No gas for you!

February 22nd, 20112:31 pm @


One of the first jobs when moving into a new house in India is getting the gas connected. Back home in Sydney you’d just ring the gas company and if the stuff wasn’t flowing into your oven before you got off the phone it soon would be.

This, of course, isn’t Sydney.

Gas here comes in battered 17-kilo bottles, delivered to your door by a guy on a bicycle from the local government supplier. Getting to that stage, however, is a process that would have Kafka sitting in a corner rocking back and forth.

When we first moved into our apartment the landlords helpfully, and generously, gave us one of their half-full bottles to tide us over until we could sort out our own deliveries. Once we’d settled in my wife went to the gas office while I went to my office. Being prepared, she took our lease agreement with her – nothing, and I mean nothing, official happens in India without proof of address.

After filling out the requisite forms and providing the essential proof of identity and residence, they told her it would be a week or so until we got a gas bottle, which seemed fair enough – although having been burned by Indian delivery “schedules” before, we weren’t hopeful. Still, we had the gas the landlords had given us and we were sure we’d be fine.

The week came and went with no sign of the promised gas bottle, which meant another trip to the gas office for my wife, where the agent told her it would be “a few more days, madam”. Frustrated and angry at his condescending attitude towards her, she gave him have a spray. Predictably, the gas didn’t turn up and she returned, this time with our driver, hoping he’d be able to help. The official was having none of it and told our driver, Balbir, we’d get the gas in maybe 10 days.

By now we’d run out of gas and were resorting to cooking in the microwave or eating take away. We thought about going to the black market, but Balbir wasn’t keen on the idea. It would be more expensive and the bottles usually aren’t full. And besides, he said, they aren’t very nice people.

On the next trek to the office all three of us went along, hoping that through sheer force of numbers we could get a gas bottle off the guy. My wife was also sick of dealing with his patronising and arrogant attitude, a common trait among demi-officials in India. The more small-scale the official, the more jumped up the attitude.

This particular official – a small, pot-bellied man with thinning, sweaty hair and yellow stains under his armpits –┬ásat in a stuffy office at the back of a nearby market. “I’d like some gas, please,” I said, handing him our receipt.

He peered over his glasses at me and eventually took the receipt. “I told him 10 days,” he said, motioning towards Balbir, who was standing behind me. “No, today,” I said, snatching back the receipt. “We’ve been waiting nearly a month. You told us a week!”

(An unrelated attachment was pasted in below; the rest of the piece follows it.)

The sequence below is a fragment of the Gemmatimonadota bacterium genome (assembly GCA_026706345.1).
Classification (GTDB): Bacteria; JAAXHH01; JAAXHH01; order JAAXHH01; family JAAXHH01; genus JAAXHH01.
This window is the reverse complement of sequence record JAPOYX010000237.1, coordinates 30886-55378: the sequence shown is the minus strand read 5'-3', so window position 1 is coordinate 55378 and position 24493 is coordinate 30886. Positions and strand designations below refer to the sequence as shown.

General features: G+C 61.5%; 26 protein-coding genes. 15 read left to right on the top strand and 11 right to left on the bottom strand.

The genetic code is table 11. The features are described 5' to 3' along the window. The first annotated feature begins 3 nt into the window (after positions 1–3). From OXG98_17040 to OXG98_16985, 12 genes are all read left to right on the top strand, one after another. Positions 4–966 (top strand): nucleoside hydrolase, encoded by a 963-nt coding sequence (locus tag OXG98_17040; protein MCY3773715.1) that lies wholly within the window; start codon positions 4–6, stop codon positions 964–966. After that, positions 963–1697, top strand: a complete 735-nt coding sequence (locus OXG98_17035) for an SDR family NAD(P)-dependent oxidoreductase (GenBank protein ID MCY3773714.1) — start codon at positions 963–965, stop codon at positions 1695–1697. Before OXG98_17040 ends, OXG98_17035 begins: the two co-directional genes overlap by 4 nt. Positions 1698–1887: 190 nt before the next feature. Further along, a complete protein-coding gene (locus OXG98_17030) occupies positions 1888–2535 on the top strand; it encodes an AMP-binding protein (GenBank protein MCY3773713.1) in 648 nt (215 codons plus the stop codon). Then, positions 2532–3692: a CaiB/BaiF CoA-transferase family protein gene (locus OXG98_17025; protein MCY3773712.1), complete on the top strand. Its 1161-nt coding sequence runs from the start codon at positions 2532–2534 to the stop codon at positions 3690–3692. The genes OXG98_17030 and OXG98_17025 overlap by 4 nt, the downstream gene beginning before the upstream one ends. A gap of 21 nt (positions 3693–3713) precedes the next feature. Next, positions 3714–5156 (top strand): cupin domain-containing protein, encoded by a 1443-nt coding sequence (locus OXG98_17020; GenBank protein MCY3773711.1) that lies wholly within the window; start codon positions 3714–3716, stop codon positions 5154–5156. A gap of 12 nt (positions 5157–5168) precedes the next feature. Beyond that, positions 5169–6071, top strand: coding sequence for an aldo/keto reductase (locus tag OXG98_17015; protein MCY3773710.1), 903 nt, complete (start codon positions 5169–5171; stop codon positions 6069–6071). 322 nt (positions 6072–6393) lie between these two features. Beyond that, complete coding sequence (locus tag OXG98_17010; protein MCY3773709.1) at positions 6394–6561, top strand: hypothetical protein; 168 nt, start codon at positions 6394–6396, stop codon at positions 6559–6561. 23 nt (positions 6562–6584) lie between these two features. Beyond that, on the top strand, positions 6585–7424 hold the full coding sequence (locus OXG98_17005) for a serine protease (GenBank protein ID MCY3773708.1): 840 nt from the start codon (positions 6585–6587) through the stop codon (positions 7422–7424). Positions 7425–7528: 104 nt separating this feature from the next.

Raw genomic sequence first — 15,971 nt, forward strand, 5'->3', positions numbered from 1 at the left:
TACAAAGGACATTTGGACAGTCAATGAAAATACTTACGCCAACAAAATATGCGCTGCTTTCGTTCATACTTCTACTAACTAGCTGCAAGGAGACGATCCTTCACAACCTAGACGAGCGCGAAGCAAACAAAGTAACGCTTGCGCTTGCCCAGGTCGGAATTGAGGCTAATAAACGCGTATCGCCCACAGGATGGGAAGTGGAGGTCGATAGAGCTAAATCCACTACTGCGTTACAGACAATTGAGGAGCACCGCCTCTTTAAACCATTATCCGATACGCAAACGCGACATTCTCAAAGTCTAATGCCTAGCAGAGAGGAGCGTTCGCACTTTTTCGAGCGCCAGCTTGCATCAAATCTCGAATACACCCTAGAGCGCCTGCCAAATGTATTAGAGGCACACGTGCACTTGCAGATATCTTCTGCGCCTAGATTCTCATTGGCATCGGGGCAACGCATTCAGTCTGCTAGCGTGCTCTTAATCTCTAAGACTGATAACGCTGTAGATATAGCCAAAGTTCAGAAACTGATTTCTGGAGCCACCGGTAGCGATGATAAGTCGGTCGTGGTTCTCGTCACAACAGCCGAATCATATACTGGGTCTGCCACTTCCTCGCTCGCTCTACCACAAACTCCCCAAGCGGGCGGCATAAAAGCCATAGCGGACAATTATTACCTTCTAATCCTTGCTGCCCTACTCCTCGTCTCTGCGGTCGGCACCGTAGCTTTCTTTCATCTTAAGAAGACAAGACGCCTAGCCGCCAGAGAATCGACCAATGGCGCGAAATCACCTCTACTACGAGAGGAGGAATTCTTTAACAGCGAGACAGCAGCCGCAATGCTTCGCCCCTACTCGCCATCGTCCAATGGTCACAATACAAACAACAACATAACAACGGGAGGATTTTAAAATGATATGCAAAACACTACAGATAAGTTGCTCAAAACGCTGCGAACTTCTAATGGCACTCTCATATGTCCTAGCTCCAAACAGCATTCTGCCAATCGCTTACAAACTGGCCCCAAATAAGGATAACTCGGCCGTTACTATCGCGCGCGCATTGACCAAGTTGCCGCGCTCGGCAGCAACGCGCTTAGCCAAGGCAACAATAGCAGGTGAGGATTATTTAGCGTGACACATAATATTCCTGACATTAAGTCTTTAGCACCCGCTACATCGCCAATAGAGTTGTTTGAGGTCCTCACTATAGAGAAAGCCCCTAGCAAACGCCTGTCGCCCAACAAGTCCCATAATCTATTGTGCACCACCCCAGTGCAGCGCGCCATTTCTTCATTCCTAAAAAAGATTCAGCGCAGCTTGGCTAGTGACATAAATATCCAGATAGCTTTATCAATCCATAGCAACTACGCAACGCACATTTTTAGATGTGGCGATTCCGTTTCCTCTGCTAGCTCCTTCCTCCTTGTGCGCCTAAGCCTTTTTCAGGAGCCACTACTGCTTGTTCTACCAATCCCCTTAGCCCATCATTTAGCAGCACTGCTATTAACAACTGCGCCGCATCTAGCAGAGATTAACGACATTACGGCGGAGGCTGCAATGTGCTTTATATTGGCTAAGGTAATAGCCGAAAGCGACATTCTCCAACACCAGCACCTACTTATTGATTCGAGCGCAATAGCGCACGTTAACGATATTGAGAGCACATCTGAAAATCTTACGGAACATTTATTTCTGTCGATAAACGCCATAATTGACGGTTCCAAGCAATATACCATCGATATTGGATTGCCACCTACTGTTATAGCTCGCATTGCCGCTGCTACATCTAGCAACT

Leaping from his chair he drew himself up to his full four feet something and yelled at me. “Don’t you snatch things from me. Don’t you know who I am? No gas for you!” I have no idea if he was a fan of 1990s American comedy, but the connection couldn’t be sheer coincidence. Either way, it was difficult no to laugh.

Despite that, I’d had enough. This jumped up little prick clearly enjoyed the fact that he, and only he, could give people gas and was going to make people’s lives difficult in the process – and earn a little on the side in the process. I held the gas receipt out and pointed to the logo on the top. “This address is your head office?” I asked.

“Yes,” he said. “So what?”

“My office is in the same building. I’m going there now. How do you think they’ll feel when I visit them and tell them you’ve been taking bribes from people to get gas?”

If snatching the receipt had got him worked up, this sent him positively incandescent and he started screaming at Balbir in Hindi, then at me in English.

“You people! You people come in here offering bribes. I never take bribes,” he screamed, disappearing into his office out the back.

I could swear that on an earlier visit he’d said a “consideration” could make the gas appear more quickly. Maybe I’d misremembered.

I stood in the front office with Balbir waiting for the next move. Eventually a voice came from the office. “Sardaji! Sardaji!” called our friend to Balbir, getting him to come out back. They spoke for a while in Hindi as I stood waiting. Eventually Balbir came out smirking.

“Gas tomorrow.”

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